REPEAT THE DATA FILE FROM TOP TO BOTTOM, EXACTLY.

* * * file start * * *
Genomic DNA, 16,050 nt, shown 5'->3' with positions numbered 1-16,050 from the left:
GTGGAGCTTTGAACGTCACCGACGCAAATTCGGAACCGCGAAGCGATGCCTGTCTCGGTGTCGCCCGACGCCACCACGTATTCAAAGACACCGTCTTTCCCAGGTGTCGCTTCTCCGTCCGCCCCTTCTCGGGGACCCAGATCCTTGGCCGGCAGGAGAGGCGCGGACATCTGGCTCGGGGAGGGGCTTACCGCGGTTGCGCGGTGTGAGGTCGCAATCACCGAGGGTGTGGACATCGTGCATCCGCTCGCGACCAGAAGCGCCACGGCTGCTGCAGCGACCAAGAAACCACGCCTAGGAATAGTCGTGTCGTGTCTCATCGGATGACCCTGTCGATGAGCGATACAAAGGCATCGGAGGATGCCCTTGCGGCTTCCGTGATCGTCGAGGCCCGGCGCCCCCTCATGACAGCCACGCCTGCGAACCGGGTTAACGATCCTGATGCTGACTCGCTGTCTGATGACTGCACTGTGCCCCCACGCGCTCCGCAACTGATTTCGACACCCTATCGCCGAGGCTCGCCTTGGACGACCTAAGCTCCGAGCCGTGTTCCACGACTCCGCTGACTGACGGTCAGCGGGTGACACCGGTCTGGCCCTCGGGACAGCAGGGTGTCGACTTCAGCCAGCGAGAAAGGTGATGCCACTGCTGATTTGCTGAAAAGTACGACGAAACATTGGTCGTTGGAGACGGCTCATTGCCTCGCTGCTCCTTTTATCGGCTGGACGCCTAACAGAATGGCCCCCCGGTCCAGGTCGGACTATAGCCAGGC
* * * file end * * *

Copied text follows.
Genomic DNA, 16,050 nt, shown 5'->3' with positions numbered 1-16,050 from the left:
GTGGAGCTTTGAACGTCACCGACGCAAATTCGGAACCGCGAAGCGATGCCTGTCTCGGTGTCGCCCGACGCCACCACGTATTCAAAGACACCGTCTTTCCCAGGTGTCGCTTCTCCGTCCGCCCCTTCTCGGGGACCCAGATCCTTGGCCGGCAGGAGAGGCGCGGACATCTGGCTCGGGGAGGGGCTTACCGCGGTTGCGCGGTGTGAGGTCGCAATCACCGAGGGTGTGGACATCGTGCATCCGCTCGCGACCAGAAGCGCCACGGCTGCTGCAGCGACCAAGAAACCACGCCTAGGAATAGTCGTGTCGTGTCTCATCGGATGACCCTGTCGATGAGCGATACAAAGGCATCGGAGGATGCCCTTGCGGCTTCCGTGATCGTCGAGGCCCGGCGCCCCCTCATGACAGCCACGCCTGCGAACCGGGTTAACGATCCTGATGCTGACTCGCTGTCTGATGACTGCACTGTGCCCCCACGCGCTCCGCAACTGATTTCGACACCCTATCGCCGAGGCTCGCCTTGGACGACCTAAGCTCCGAGCCGTGTTCCACGACTCCGCTGACTGACGGTCAGCGGGTGACACCGGTCTGGCCCTCGGGACAGCAGGGTGTCGACTTCAGCCAGCGAGAAAGGTGATGCCACTGCTGATTTGCTGAAAAGTACGACGAAACATTGGTCGTTGGAGACGGCTCATTGCCTCGCTGCTCCTTTTATCGGCTGGACGCCTAACAGAATGGCCCCCCGGTCCAGGTCGGACTATAGCCAGGC